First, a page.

Fringe Festival trio Spider Dance do improvised comedy, but not in a way Wellington crowds are used to, writes Tom Cardy.
Comedy has come full circle for performer Merrilee McCoy.
McCoy moved from Brisbane to Wellington six years ago to further pursue improvised comedy. While here she co-founded the annual New Zealand Improv Festival in 2008.
In April last year, spurred by contact with improv performers in Australia, McCoy upped sticks and moved to Melbourne. There she met performers Anna Renzenbrink and Amy Moule.
The trio formed Spider Dance, and next week they make their Wellington debut in the Fringe Festival.
The group takes its name from a dance made famous by 19th-century Irish-born exotic dancer Lola Montez, who for a time performed for Australian goldminers. Like Montez, the three will entertain with a mix of song, dance and comedy.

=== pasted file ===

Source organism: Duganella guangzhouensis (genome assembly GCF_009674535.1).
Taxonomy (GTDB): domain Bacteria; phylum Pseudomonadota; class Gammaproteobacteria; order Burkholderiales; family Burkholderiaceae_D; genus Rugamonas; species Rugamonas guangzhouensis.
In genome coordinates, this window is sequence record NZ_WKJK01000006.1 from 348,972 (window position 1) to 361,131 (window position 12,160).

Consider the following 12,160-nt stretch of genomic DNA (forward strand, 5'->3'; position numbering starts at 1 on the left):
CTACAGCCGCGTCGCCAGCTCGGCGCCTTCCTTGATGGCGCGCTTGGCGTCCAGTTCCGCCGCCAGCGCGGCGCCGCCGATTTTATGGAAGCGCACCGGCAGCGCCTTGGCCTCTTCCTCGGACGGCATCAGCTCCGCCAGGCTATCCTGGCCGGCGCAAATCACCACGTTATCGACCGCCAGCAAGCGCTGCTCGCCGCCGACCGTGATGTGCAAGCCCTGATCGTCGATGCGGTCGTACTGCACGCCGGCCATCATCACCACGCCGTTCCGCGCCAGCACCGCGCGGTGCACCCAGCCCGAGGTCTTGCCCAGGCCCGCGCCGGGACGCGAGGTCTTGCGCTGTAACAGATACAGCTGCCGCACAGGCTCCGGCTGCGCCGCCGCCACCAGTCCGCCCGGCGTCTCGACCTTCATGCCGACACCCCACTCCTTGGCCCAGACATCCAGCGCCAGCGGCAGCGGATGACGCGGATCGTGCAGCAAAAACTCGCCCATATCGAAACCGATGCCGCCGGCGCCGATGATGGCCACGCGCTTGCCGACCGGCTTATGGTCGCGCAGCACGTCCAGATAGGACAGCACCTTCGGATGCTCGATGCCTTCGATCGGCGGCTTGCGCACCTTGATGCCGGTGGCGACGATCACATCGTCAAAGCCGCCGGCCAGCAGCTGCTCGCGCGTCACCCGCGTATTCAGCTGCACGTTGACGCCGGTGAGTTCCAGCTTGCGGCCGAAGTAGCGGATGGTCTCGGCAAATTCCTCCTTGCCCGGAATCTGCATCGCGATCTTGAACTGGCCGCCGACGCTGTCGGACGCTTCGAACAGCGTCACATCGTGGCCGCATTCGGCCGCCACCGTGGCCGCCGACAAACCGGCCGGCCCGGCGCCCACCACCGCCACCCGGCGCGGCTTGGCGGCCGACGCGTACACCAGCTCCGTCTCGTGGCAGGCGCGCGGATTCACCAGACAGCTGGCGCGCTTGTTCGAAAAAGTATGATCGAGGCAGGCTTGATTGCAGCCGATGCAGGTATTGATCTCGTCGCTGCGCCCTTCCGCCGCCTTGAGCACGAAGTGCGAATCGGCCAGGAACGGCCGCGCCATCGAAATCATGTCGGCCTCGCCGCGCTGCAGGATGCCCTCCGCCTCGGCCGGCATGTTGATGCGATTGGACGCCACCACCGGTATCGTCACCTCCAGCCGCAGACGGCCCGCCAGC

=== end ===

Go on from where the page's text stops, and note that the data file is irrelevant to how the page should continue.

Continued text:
But McCoy, who has been performing for more than decade, says their show is different from most improvised comedy Wellington audiences are familiar with. It has a stronger emphasis on theatricality.
"We are not putting emphasis on it being improvised even though it is," says McCoy.
"My impression is that in Wellington when you see improv it's always you associate it with The Improvisors or WIT [the Wellington Improvisation Troupe]. What we're doing is a little bit different from that."
And while there is some audience interaction, McCoy says it is not to the same degree as some acts.
"Sometimes we might get help or a suggestion from someone. But I didn't want to go the audience and get something [when] we didn't need to.
"So many improv groups get suggestions ‘because we have to prove that it's improvised'. In my experience the audience doesn't think that it's improvised anyway. They always think you've planned something. We just went ‘forget about that.
"If we want a suggestion and don't want to think it up, let's ask for it'. But our interactions are more playful and out of necessity rather than ‘we have to do this because it's the rules of an improv'."
Spider Dance, Gryphon Theatre, Wellington, February 19-23, 6.30pm
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